Scientists shed light on horn size

Soay sheep Scientists drew on more than two decades of data on St Kilda's Soay sheep

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Sheep with the biggest horns do not have all the advantages in life, according to a new study.

Scientists studied wild sheep on St Kilda to find clues to why small horns have survived for thousands of years and not vanished through breeding.

Researchers noted large-horned Soay rams are superior in annual ruts.

However, male rams with small or medium horns still have breeding success and also live longer.

The research by the universities of Edinburgh and Sheffield has been published in the scientific journal, Nature.

Soay sheep The wild sheep can grow large, medium or small horns

Soay sheep are smaller than domestic breeds and roam wild on St Kilda, a remote archipelago off the west coast of Scotland.

The scientists studied the size of male Soay sheep horns - a characteristic they said can help the rams win mates, much like deer antlers or peacock tail feathers.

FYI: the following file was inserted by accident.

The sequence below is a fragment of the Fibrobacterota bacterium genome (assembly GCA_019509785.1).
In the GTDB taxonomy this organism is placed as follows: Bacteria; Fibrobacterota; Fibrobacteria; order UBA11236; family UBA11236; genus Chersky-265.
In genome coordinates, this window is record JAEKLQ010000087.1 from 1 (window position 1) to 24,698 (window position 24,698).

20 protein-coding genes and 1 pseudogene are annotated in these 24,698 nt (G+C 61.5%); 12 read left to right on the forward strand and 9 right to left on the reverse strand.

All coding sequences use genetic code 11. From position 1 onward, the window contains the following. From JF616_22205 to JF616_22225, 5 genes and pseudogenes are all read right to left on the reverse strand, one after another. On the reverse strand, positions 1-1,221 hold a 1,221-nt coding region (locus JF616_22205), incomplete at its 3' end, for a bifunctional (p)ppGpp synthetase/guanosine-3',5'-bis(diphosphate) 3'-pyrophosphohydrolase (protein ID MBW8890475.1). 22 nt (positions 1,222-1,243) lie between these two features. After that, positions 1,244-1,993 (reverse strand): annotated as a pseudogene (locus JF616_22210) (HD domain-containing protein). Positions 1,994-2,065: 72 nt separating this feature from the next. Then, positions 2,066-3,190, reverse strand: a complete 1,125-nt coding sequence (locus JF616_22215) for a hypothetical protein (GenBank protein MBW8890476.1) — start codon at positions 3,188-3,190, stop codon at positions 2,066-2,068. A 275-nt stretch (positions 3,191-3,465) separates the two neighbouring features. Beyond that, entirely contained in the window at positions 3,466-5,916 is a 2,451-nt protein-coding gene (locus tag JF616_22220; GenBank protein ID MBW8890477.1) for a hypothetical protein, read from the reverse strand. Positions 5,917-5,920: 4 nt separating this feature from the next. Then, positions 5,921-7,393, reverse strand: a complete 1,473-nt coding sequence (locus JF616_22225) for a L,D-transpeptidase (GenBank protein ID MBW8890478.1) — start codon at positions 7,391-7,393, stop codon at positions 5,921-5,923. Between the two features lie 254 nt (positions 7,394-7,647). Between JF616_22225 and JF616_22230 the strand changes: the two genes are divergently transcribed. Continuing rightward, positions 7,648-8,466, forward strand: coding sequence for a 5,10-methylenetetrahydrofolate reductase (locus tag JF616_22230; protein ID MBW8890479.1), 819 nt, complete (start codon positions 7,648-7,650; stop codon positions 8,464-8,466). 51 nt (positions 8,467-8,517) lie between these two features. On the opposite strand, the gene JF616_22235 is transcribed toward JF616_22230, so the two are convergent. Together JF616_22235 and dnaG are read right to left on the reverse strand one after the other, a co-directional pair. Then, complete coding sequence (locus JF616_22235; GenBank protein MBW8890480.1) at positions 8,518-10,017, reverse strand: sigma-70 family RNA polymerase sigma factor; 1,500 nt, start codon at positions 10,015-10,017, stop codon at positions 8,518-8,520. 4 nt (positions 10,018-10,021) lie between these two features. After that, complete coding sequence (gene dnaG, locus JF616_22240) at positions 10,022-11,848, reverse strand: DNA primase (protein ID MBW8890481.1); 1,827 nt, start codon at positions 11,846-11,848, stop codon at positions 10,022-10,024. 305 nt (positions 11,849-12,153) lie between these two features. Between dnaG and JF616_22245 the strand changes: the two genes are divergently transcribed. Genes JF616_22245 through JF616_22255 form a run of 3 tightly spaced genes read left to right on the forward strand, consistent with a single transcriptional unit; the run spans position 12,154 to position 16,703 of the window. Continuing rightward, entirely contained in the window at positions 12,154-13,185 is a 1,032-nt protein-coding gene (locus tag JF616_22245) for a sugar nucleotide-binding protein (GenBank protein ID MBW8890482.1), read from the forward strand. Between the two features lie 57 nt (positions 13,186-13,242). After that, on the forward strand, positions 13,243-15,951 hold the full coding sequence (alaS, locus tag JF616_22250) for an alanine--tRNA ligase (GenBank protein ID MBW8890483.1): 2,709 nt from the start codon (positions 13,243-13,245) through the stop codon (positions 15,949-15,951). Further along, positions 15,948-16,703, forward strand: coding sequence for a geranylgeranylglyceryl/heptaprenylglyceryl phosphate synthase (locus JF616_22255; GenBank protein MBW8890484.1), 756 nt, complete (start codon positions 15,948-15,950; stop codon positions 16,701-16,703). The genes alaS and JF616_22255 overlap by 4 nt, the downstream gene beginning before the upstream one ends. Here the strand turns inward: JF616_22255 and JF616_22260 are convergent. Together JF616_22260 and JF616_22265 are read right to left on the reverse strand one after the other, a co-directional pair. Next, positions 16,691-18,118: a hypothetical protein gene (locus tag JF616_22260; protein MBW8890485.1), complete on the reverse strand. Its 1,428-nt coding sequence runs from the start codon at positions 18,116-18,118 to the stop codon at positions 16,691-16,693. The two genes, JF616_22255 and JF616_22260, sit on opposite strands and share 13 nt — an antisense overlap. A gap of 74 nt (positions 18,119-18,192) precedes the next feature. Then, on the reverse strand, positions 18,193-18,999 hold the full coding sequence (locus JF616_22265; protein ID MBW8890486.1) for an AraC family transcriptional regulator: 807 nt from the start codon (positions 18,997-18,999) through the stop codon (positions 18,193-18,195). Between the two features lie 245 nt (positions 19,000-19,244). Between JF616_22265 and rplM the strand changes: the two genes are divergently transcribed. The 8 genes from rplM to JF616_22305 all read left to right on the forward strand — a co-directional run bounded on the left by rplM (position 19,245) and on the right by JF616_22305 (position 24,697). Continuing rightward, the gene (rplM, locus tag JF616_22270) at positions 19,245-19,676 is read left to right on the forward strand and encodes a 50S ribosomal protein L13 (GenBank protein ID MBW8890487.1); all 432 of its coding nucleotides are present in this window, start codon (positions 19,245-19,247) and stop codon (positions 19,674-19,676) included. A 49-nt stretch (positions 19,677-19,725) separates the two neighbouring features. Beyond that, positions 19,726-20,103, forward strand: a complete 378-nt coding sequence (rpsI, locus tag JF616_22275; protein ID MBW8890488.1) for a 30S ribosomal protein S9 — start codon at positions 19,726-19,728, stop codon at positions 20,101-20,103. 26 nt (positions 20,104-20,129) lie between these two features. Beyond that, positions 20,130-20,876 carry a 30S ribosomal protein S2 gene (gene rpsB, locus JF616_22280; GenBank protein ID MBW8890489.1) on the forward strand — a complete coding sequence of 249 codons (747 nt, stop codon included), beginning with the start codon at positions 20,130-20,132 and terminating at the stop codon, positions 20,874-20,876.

Scientists discovered a gene that controls horn size, and found that rams can grow large, medium or small horns, depending on the genes they inherit from their parents.

The research suggests that although large-horned rams win more females, rams with small or medium-sized horns are more likely to live longer.

In addition, sheep with medium-sized horns carry the small-horned gene, and can pass it on to successive generations by mating as successfully as their big-horned cousins, and living relatively long lives.

The scientists said their work explained how small horns have survived for thousands of years and not been lost, despite the relative mating success of big-horned males.

Researchers used more than 20 years' worth of data gathered from the wild flock on St Kilda.

Dr Susan Johnston, of Edinburgh's School of Biological Sciences, said: "Until now, we did not fully understand why small horns had not died out.

"Although it may appear that larger horns are better, we found that the increased survival of medium-horned rams allowed them to catch up with their big-horned rivals in terms of how many offspring they have.

"As they are carriers of the small horn gene and have many offspring, this means that small horned rams will continue to turn up in the population."

The study was funded by the Natural Environment Research Council, European Research Council, and Biotechnology and Biological Sciences Research Council.

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